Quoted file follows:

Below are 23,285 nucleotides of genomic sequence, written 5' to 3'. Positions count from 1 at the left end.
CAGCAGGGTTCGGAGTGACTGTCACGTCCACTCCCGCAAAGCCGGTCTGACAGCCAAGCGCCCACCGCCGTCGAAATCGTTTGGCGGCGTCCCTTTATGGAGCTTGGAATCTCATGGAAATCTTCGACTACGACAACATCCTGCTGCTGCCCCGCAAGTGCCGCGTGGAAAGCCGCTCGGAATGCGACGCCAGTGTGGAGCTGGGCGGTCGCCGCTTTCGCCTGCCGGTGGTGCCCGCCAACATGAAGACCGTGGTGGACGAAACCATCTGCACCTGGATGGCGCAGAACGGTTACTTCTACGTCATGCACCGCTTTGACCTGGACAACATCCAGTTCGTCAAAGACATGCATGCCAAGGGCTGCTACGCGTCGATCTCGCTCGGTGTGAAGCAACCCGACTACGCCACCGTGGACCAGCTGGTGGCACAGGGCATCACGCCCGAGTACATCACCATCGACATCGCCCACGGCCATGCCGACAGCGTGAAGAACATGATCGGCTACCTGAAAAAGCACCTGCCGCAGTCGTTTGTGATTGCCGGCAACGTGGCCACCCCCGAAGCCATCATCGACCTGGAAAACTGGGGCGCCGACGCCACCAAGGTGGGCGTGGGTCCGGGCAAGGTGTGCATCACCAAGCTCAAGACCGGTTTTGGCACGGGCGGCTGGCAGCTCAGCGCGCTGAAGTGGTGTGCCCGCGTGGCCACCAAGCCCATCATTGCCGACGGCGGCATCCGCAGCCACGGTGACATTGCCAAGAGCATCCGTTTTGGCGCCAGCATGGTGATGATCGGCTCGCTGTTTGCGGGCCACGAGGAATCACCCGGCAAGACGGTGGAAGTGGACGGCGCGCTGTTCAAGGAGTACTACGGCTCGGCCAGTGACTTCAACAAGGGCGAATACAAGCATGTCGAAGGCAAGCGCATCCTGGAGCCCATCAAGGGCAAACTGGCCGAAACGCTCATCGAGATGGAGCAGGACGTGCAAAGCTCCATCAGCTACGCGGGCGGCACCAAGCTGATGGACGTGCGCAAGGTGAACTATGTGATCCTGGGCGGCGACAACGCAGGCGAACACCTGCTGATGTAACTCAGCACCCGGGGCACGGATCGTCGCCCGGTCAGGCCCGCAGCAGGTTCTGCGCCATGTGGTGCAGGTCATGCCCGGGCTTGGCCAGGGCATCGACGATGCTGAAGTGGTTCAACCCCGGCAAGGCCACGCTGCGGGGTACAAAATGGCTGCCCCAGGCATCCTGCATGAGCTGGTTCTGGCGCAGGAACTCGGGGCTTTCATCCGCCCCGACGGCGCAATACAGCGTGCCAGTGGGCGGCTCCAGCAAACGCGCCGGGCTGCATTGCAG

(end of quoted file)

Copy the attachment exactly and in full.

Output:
Below are 23,285 nucleotides of genomic sequence, written 5' to 3'. Positions count from 1 at the left end.
CAGCAGGGTTCGGAGTGACTGTCACGTCCACTCCCGCAAAGCCGGTCTGACAGCCAAGCGCCCACCGCCGTCGAAATCGTTTGGCGGCGTCCCTTTATGGAGCTTGGAATCTCATGGAAATCTTCGACTACGACAACATCCTGCTGCTGCCCCGCAAGTGCCGCGTGGAAAGCCGCTCGGAATGCGACGCCAGTGTGGAGCTGGGCGGTCGCCGCTTTCGCCTGCCGGTGGTGCCCGCCAACATGAAGACCGTGGTGGACGAAACCATCTGCACCTGGATGGCGCAGAACGGTTACTTCTACGTCATGCACCGCTTTGACCTGGACAACATCCAGTTCGTCAAAGACATGCATGCCAAGGGCTGCTACGCGTCGATCTCGCTCGGTGTGAAGCAACCCGACTACGCCACCGTGGACCAGCTGGTGGCACAGGGCATCACGCCCGAGTACATCACCATCGACATCGCCCACGGCCATGCCGACAGCGTGAAGAACATGATCGGCTACCTGAAAAAGCACCTGCCGCAGTCGTTTGTGATTGCCGGCAACGTGGCCACCCCCGAAGCCATCATCGACCTGGAAAACTGGGGCGCCGACGCCACCAAGGTGGGCGTGGGTCCGGGCAAGGTGTGCATCACCAAGCTCAAGACCGGTTTTGGCACGGGCGGCTGGCAGCTCAGCGCGCTGAAGTGGTGTGCCCGCGTGGCCACCAAGCCCATCATTGCCGACGGCGGCATCCGCAGCCACGGTGACATTGCCAAGAGCATCCGTTTTGGCGCCAGCATGGTGATGATCGGCTCGCTGTTTGCGGGCCACGAGGAATCACCCGGCAAGACGGTGGAAGTGGACGGCGCGCTGTTCAAGGAGTACTACGGCTCGGCCAGTGACTTCAACAAGGGCGAATACAAGCATGTCGAAGGCAAGCGCATCCTGGAGCCCATCAAGGGCAAACTGGCCGAAACGCTCATCGAGATGGAGCAGGACGTGCAAAGCTCCATCAGCTACGCGGGCGGCACCAAGCTGATGGACGTGCGCAAGGTGAACTATGTGATCCTGGGCGGCGACAACGCAGGCGAACACCTGCTGATGTAACTCAGCACCCGGGGCACGGATCGTCGCCCGGTCAGGCCCGCAGCAGGTTCTGCGCCATGTGGTGCAGGTCATGCCCGGGCTTGGCCAGGGCATCGACGATGCTGAAGTGGTTCAACCCCGGCAAGGCCACGCTGCGGGGTACAAAATGGCTGCCCCAGGCATCCTGCATGAGCTGGTTCTGGCGCAGGAACTCGGGGCTTTCATCCGCCCCGACGGCGCAATACAGCGTGCCAGTGGGCGGCTCCAGCAAACGCGCCGGGCTGCATTGCAG